How these Richmonders commute on public transit
One transportation advocate said keeping free bus rides will help ensure transit stays efficient and equitable.
Over the summer, advocacy group RVA Rapid Transit released a report outlining the state of Richmond’s public transit and several recommendations for improving the service.
The report noted that only 26% of bus stops in the city have a bench or shelter. The Greater Richmond Transit Co. says it plans to at least doublethat number over the next few years.
Richard Hankins, RVA Rapid Transit programs manager adds that keeping the pandemic-era, free-fare bus rides in place will help ensure transit is efficient and equitable.
“We've talked to so many people who would have not been able to afford the bus fare, or who would be walking four to six miles to work. We talked to one lady who found people walking from Southside to Willow Lawn for their job,” said Hankins.
VPM News spent time in September with some regular riders who talked about their public transit experiences. Follow along with each of their stories below.
All my life I've been riding the bus. I'm heading right downtown to Jefferson and Broad and get on down to Leigh Street — where we just moved to.
Lately the bus drivers are getting kind of, you know, out of character. They leave people at the bus stop, like the lady just pulled out. We were right there at Bus Stop 50; she was stopped right there at the red light. When she saw us with our grocery cart she didn’t open the door, she just pulled off.
The noise doesn't bother me unless I'm on the phone. This is a noisy area anyway. This is a high-traffic area and they always speed.
I got on the bus the other day, a bedbug just bit the devil outta me. They don't ever clean the buses. You can smell the dirt on the seats — they're filthy. Yeah, they must not have anybody to clean the buses. They don’t, because I ain’t never seen the buses dirty like this no more. Yeah, but I guess since it’s free, they don’t care.
"Lately the bus drivers are getting kind of ... out of character. They leave people at the bus stop."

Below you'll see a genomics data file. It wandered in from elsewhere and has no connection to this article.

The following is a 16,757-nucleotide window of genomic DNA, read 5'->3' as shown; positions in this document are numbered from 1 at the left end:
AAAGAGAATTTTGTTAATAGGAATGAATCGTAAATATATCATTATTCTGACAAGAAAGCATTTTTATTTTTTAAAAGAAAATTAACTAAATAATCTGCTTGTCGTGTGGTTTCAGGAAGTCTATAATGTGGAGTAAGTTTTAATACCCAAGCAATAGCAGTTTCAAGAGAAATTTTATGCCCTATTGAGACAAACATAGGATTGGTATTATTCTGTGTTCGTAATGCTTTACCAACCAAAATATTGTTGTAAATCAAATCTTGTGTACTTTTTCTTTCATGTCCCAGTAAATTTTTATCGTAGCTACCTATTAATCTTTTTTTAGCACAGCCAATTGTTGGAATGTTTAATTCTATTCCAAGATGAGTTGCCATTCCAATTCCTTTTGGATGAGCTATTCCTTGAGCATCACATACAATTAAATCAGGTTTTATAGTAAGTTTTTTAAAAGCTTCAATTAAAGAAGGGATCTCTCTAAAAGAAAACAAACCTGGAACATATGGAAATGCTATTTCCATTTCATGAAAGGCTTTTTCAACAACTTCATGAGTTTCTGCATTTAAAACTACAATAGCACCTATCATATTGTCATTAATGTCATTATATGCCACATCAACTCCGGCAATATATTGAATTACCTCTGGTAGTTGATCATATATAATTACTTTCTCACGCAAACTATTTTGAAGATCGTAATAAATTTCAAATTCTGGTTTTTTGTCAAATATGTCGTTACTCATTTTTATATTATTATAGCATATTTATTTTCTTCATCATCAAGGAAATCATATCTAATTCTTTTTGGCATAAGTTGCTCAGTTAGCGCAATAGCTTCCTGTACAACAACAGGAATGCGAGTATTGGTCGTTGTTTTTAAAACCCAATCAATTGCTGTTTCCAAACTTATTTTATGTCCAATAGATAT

I didn't ride the bus. I used to bike around a lot because — one, you know, I didn't need to. But I got an injury and then I had to ride the bus. And I was glad it was free. Because I always tell them, I go, ‘I don't think I'd pay for your service all the time.’ It's sometimes off, there are stops that are A and B.
You know, we're the on-the-ground people who ride the bus — and the people who don't, don't understand it.
I always say you got to build a system from the ground up, like people with handicap really have a hard time getting from A to B. And if — put yourself in a wheelchair and ride the bus, and see how effective it is. That's what I look at.
I really hope they keep it free. That's a big deal to people who ride the bus, and it really makes it easier for everybody. I didn't ride it only because I was like 'Well, it's expensive.' It gets expensive really quick.
And now I feel like I can go anywhere in the city. It's kind of nice. It really is nice.
I’m coming from work, but I'm heading back home — Northside. I catch the bus on Broad Street to Kroger's, so it’s reliable.
I get up at 4 and I get myself together: Get dressed, put my uniform and stuff on, drink my coffee black. And I just sit there and look at the news and wait till the time we go out at 6:25. Going to the grocery store, doctor's appointments, stuff like that.
I love riding the bus — until they stop and we gotta pay again. It’s real helpful. You know, I don't have to rely on paying nobody to you know, take me where I gotta go. I can just get on the bus for free.
I know everything is fine. I mean, I get where I gotta go from point A to point B. And I'm loving it. All right, thank you.